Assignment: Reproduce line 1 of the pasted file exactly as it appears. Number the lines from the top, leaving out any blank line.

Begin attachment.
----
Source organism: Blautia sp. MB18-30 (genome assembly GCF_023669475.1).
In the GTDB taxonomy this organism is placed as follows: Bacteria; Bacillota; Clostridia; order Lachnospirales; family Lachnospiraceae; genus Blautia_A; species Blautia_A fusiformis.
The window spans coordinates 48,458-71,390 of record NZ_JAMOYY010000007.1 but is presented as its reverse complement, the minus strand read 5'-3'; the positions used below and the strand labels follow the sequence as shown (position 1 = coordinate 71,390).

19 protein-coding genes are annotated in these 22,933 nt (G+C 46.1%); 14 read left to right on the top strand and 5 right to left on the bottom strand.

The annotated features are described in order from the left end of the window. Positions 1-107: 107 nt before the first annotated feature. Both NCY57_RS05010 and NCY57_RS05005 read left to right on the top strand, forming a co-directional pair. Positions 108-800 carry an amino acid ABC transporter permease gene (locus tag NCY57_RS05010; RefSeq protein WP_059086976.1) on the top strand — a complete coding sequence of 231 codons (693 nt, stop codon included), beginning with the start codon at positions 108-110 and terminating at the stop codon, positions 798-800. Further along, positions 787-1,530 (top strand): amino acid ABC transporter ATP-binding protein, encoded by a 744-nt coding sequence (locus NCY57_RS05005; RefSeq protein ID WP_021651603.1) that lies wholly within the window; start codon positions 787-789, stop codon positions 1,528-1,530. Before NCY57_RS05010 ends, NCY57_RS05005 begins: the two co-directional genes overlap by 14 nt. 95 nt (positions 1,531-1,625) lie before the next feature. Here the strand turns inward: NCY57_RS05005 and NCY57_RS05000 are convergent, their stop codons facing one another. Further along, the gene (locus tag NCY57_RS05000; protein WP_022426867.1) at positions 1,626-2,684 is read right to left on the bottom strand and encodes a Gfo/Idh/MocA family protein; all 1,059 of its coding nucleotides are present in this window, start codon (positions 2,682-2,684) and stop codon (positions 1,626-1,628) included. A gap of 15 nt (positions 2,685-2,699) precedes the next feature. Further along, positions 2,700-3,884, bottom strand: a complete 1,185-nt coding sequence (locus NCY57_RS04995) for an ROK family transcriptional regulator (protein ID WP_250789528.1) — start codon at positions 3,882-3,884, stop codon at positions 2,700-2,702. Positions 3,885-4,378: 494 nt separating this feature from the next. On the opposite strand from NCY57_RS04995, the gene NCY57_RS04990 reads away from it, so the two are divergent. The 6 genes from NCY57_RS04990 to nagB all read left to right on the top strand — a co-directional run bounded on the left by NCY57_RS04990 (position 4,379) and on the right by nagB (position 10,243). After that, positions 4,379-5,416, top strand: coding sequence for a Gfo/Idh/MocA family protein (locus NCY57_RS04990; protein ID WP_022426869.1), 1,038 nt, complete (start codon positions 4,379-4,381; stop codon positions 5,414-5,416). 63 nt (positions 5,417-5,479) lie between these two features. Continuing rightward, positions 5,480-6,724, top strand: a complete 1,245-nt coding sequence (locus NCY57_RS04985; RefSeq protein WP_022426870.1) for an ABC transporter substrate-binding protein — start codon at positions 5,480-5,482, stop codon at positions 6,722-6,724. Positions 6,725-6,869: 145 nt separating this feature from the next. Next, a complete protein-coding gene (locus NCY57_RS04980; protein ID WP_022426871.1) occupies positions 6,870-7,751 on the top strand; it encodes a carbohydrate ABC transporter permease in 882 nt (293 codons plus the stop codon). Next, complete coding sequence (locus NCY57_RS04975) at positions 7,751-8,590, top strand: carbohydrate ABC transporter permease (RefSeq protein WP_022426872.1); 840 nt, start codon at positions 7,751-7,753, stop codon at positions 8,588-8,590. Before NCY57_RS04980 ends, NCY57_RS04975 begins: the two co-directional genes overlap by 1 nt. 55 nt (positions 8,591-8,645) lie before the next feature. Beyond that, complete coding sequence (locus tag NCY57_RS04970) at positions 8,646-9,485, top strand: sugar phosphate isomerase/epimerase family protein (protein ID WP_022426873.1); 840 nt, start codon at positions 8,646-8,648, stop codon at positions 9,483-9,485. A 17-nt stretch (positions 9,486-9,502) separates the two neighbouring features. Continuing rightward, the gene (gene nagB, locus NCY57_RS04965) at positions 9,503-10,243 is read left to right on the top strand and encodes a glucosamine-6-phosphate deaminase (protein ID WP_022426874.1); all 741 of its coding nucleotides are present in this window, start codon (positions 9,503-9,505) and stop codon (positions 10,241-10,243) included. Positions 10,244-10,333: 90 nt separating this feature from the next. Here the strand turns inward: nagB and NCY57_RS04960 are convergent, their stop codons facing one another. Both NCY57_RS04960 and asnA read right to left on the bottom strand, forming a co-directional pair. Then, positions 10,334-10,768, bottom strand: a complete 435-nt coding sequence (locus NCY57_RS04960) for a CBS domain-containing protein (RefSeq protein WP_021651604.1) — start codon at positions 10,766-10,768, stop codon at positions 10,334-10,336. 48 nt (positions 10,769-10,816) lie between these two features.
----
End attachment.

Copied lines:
Source organism: Blautia sp. MB18-30 (genome assembly GCF_023669475.1).